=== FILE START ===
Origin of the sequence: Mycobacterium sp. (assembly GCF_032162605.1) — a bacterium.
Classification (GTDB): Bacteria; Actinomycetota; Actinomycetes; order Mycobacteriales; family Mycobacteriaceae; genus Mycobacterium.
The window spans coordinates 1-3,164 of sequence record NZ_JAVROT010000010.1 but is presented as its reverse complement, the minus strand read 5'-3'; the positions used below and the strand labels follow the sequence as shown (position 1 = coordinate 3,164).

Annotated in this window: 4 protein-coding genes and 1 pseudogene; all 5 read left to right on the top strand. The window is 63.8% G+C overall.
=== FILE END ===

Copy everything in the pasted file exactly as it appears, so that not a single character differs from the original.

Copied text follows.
Origin of the sequence: Mycobacterium sp. (assembly GCF_032162605.1) — a bacterium.
Classification (GTDB): Bacteria; Actinomycetota; Actinomycetes; order Mycobacteriales; family Mycobacteriaceae; genus Mycobacterium.
The window spans coordinates 1-3,164 of sequence record NZ_JAVROT010000010.1 but is presented as its reverse complement, the minus strand read 5'-3'; the positions used below and the strand labels follow the sequence as shown (position 1 = coordinate 3,164).

Annotated in this window: 4 protein-coding genes and 1 pseudogene; all 5 read left to right on the top strand. The window is 63.8% G+C overall.